“Truly, we live with mysteries too marvellous to be understood…...

Let me keep my distance, always, from those who think they have the answers.
Let me keep company always with those who say "Look!" and laugh in astonishment, and bow their heads.” (From Mysteries – Yes!”)

Friday, 29 January 2021 16:57

So Much More Than Meets the Eye

I can remember mornings in spring, when the light is so bright, the air so easy to run through, it feels like the winter has done something to cleanse the world and make it all over, fresh. On such a morning a few years ago, I was running up Latrigg whose delights were then unfamiliar to me, with my friend Sam Ayers. We had taken the lane of Spooney Green, leaving tarmac for rough track and crossing the bridge over the constantly rumbling A66. Breathing harder as the path thinned and steepened through pine plantations and then as we emerged, just before jack-knifing back up the final gentle grassy slopes,

“Prepare yourself” says Sam.

And after the four or five strides it took to round the corner, I knew what she meant because we were running uphill and taking in what Alfred Wainwright described as "a panorama of crowded detail, all of it of great beauty: indeed, this scene is one of the gems of the district...The far horizon is a jumbled upheaval of peaks, with many dear old friends standing up proudly”.

We took it all in, we breathed it in, we absorbed it through our skins like lizards imbibing warmth. A modest moment of perfection that has stuck in my memory. Not long after that run with Sam I moved to a house within a mile of Latrigg’s base and I have run up there hundreds of times since. You would not think such a small hill could be responsible for so much.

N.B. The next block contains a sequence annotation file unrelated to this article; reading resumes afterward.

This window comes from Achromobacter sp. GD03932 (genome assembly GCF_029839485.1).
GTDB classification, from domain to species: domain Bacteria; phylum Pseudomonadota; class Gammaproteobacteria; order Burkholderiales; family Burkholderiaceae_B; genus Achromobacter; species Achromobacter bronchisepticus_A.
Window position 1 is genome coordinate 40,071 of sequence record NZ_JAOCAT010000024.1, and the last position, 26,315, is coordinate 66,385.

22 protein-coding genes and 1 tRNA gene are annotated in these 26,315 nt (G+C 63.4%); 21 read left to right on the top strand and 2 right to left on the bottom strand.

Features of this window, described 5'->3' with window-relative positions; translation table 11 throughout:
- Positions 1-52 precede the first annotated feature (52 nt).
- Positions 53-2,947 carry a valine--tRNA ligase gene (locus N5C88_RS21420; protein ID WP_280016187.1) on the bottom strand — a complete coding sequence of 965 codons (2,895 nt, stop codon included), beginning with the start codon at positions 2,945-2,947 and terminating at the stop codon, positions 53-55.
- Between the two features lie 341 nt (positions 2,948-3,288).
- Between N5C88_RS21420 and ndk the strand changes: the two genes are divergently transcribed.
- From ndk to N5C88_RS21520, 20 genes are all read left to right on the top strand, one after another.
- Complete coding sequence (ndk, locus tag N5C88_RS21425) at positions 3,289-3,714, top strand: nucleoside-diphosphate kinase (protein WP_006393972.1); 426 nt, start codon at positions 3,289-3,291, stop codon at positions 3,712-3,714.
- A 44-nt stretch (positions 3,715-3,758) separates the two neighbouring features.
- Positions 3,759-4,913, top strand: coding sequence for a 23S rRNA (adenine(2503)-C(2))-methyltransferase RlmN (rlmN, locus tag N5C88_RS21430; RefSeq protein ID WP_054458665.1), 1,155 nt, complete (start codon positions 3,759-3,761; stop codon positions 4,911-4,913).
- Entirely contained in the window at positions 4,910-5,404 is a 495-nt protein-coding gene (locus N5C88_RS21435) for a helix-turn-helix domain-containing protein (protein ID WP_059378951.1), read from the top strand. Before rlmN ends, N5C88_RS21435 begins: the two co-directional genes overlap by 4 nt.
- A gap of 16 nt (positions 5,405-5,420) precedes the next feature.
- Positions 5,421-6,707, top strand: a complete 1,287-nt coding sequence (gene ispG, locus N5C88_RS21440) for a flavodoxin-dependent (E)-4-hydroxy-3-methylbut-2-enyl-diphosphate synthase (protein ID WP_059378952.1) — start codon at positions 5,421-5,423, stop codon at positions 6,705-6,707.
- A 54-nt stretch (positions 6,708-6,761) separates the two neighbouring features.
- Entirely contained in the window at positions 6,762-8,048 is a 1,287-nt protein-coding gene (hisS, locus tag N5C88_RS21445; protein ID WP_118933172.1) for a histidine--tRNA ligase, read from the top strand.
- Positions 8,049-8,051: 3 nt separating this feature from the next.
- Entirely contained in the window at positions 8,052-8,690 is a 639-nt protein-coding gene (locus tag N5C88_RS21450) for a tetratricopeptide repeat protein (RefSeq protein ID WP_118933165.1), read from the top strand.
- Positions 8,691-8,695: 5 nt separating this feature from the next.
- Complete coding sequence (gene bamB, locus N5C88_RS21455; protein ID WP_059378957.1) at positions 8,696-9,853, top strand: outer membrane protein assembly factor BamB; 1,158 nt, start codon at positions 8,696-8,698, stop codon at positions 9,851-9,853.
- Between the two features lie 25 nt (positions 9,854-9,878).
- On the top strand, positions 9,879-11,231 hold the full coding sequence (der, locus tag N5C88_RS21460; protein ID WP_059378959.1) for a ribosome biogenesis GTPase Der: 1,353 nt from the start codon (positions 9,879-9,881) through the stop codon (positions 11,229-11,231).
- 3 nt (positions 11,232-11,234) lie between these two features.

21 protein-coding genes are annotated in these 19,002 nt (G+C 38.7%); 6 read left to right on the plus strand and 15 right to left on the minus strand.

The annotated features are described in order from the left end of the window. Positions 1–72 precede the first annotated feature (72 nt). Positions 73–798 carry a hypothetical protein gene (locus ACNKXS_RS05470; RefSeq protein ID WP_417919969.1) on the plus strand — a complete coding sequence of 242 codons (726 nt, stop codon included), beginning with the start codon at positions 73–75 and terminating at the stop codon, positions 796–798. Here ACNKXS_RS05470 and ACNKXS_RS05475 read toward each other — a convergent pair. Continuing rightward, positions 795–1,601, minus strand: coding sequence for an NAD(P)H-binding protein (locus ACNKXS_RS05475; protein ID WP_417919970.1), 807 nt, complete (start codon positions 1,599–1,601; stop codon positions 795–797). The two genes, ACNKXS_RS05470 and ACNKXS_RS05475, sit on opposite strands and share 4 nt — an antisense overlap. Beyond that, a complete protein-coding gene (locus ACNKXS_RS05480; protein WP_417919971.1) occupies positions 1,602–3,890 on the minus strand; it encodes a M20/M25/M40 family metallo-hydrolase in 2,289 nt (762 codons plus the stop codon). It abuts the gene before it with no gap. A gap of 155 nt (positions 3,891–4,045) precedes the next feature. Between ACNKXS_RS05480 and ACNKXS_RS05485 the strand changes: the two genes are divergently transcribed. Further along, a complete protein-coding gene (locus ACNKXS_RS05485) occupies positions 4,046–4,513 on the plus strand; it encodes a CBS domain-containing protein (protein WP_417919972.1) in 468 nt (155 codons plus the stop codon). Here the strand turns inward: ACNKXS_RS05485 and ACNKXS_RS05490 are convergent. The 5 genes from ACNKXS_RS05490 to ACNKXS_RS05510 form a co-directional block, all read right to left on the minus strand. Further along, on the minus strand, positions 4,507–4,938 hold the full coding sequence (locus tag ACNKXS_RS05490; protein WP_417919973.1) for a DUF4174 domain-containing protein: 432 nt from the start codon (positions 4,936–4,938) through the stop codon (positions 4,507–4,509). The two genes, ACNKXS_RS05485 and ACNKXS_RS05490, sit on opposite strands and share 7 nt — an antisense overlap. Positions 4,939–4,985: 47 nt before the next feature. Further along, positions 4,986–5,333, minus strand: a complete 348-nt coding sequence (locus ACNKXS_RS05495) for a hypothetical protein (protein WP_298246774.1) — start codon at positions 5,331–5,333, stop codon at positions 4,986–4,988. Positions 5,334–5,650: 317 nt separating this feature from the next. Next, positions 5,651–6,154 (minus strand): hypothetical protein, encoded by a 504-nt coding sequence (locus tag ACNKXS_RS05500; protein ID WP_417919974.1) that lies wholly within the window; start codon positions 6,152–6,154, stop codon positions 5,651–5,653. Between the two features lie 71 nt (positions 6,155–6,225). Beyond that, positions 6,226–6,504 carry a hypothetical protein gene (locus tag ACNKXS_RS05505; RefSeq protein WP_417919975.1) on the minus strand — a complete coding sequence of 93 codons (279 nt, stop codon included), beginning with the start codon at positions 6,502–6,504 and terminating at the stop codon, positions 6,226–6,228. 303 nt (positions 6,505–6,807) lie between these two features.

Saturday, 26 December 2020 18:20

Not Just Passing Through


"What she taught me was that you are part of this place, not a visitor. That's a huge difference."

- Craig Foster, in the film "My Octopus Teacher"

In this amazing and love-filled film a human becomes part of this place, through the wild teachings of an octopus of Africa's southern cape. The film entirely dismantles and defies the idea of life as a quest, an effort to fit the mythology of a flawed hero's journey, understandable in the manner of a travelogue. And after the dismantling, what is left is no disappointment. What the film portrays, with stunning beauty and simplicity, is what it means to be a participant in an ecosystem much larger than oneself.